The Reserve Bank LVR rules don’t apply to those building a new home. This exemption applies to both owner-occupied and residential property investors. So this is a great option for those who don’t have the required 40 per cent deposit for an existing property but wish to add to their property investment portfolio.

 

If you are a first-home buyer and qualify for the Housing NZ HomeStart Grant, then the grant is effectively doubled to $2000 per year of membership in the scheme, of up to $10,000 for five years for each member if you are building.

 

So, all this considered, here are your financing options (and remember that each bank treats construction loans slightly differently): 

 

Fixed-Price Contract

Your builder provides a single, fixed price to complete the build. The contract is “all inclusive”. Mortgage repayments need to be paid while the build is being completed, so if you are renting during this process you’ll need to be able to service both your weekly rent and the mounting repayments on the new build. Banks will generally lend between 80 and 90 per cent on the cost of the project.

 

A Turn-Key Loan (Land and Build Packages)

In this case, the property (land and house) is purchased once completed. A contract is generally entered into before building starts and a deposit paid at this stage. The ownership of the property is transferred from the building developer to you once the house is built.

 

These can be a little more expensive than the fixed-price contract option, however, there are no mortgage repayments required during the build process. Banks will lend up to 90 per cent of the price of a turn-key project.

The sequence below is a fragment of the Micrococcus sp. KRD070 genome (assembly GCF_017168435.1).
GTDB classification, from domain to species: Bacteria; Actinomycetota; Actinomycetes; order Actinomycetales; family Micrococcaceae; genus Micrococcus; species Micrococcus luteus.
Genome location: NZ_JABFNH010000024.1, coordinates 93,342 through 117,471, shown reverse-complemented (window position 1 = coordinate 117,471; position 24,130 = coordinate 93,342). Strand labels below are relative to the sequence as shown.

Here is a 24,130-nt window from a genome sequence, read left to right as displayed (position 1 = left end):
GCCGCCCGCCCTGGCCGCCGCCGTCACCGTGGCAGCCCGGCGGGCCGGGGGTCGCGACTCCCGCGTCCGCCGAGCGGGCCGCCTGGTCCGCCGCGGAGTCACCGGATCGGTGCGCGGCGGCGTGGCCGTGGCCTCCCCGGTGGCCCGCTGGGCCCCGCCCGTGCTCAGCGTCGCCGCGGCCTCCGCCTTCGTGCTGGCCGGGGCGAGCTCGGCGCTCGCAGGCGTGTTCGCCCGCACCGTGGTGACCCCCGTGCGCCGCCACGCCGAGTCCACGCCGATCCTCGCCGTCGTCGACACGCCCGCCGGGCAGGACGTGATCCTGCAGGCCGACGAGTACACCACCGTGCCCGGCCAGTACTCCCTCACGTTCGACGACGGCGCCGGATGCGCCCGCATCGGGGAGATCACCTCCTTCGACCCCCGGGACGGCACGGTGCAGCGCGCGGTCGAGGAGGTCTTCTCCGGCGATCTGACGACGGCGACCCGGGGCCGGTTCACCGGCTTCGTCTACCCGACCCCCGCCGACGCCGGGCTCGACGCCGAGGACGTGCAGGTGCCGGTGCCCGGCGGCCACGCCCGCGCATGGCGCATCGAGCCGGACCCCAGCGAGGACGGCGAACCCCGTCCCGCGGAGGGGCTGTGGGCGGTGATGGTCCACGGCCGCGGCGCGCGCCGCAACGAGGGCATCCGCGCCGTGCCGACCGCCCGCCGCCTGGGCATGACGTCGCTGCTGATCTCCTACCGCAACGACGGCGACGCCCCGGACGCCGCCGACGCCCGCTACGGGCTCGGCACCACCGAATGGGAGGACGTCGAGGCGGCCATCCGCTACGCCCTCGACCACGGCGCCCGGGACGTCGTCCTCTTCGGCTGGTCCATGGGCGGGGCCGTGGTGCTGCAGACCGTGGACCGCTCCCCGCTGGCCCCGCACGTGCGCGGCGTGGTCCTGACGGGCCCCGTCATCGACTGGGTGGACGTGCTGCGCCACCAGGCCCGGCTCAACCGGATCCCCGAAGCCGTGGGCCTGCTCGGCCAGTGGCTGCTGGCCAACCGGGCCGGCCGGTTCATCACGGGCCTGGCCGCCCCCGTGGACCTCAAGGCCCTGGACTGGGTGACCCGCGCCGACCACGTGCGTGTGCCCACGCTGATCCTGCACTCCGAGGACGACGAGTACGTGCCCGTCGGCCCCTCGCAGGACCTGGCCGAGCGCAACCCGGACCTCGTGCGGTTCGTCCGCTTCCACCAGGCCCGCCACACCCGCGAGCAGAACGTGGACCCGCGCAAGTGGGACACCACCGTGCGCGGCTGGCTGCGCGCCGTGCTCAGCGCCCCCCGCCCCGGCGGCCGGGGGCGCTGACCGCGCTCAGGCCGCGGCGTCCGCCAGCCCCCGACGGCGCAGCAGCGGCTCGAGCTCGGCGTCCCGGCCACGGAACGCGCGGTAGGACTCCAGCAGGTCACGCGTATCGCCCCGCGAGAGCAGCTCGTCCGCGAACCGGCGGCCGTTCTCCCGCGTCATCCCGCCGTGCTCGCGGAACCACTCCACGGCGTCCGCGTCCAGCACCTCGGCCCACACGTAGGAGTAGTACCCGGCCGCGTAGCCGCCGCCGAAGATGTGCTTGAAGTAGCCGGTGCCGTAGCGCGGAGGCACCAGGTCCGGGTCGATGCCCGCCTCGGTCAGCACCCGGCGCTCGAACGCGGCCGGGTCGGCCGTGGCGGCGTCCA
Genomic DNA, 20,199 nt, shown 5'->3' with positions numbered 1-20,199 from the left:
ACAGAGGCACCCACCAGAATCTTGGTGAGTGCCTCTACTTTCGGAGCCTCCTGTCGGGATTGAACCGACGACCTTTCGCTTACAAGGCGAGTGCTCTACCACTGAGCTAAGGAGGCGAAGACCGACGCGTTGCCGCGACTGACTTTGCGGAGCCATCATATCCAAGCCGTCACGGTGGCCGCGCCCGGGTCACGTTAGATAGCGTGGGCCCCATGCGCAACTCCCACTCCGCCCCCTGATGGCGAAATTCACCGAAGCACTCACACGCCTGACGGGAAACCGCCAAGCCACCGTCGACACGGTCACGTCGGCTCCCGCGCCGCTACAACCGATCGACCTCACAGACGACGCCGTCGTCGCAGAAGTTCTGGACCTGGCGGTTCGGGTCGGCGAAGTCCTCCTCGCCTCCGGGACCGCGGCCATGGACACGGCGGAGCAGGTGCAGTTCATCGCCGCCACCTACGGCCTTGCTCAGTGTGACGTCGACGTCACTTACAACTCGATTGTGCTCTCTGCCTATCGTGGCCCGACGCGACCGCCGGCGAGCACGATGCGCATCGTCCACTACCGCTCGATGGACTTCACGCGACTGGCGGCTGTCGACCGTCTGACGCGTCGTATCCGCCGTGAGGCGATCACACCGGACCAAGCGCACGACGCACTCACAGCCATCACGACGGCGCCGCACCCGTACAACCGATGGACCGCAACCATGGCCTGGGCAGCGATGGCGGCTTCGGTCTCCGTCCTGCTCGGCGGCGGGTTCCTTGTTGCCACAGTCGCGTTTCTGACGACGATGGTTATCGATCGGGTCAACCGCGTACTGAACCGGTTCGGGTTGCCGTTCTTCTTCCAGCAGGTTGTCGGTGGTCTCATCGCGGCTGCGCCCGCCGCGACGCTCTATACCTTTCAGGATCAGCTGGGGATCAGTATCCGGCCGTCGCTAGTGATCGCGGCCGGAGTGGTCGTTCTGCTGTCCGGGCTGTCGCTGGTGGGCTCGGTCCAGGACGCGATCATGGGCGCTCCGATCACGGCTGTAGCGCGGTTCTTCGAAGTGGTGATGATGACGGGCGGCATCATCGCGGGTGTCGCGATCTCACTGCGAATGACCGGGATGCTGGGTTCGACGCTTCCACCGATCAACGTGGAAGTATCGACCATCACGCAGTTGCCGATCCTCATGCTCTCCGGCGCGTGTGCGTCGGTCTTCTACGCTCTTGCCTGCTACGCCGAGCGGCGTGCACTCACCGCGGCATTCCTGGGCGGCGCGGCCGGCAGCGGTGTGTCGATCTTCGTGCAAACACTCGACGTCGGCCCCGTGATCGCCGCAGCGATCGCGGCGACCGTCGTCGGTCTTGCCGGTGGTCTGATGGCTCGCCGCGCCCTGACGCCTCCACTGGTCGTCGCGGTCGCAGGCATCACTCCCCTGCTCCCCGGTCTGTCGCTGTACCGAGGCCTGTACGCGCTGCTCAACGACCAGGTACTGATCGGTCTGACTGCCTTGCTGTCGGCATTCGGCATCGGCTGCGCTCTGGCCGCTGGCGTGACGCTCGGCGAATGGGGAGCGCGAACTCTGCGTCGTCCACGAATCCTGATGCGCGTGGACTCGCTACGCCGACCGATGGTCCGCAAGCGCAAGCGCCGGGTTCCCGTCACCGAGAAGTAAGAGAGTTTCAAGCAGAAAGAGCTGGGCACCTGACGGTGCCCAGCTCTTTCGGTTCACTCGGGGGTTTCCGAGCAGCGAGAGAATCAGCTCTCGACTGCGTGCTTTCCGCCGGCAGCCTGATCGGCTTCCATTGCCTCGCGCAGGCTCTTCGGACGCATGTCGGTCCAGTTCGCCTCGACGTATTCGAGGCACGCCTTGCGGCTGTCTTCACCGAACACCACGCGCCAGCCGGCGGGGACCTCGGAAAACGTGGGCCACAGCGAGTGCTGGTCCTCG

Purchasing Land

In the current market, most banks will lend 80 per cent against a piece of land, assuming it is zoned residential and has the services—power, water, sewerage— available. Most banks will only lend 80% if building will commence on the land within 12 months.

 

Build Yourself

If you are a tradie and are building the home yourself or you are project managing the build, banks will lend between 50 and 80 per cent of the build costs.

 

There you have it. If you’d like to talk through your dream home with us, we might not be so helpful when it comes to choosing curtain patterns but we can certainly help get the cash so you can order the right curtains.

The Reserve Bank: Implications for Investors

The Reserve Bank is tightening the screws on property investors. Graham discusses exactly what this means.

 

The new rules state that you now need 40 per cent equity to buy an investment property and if it’s a new build (as an investment) then you only need 20 per cent. So, what are the implications? Basically, heaps.

 

The only good news is that it is kind of too late to do anything about it. Banks are honouring existing pre-approvals at 80 per cent for investment properties but under duress and are looking for any opportunity to get out of having to do so.  Why? Because The Reserve Bank will be severe in their punishment of any bank that doesn’t comply with the new enforced ratios.

 

It all emphasises the need for property investors to put even more thought into their purchase or building decisions and to keep a close eye on those debt-to-equity rations. Getting clarification around what proceeds you will actually end up with is imperative. If you have multiple properties, the banks will retain as much of the proceeds as possible to get the new ratios in place. 

 

What does this mean? Check out the video in this Spin edition for clarity or check out our YouTube account: What banks do with investment property sales.

 

Graham Goodisson is a Registered Financial Adviser with Velocity Financial. No investment decision should be taken based on the information in this blog alone. A disclosure statement is available free of charge upon request.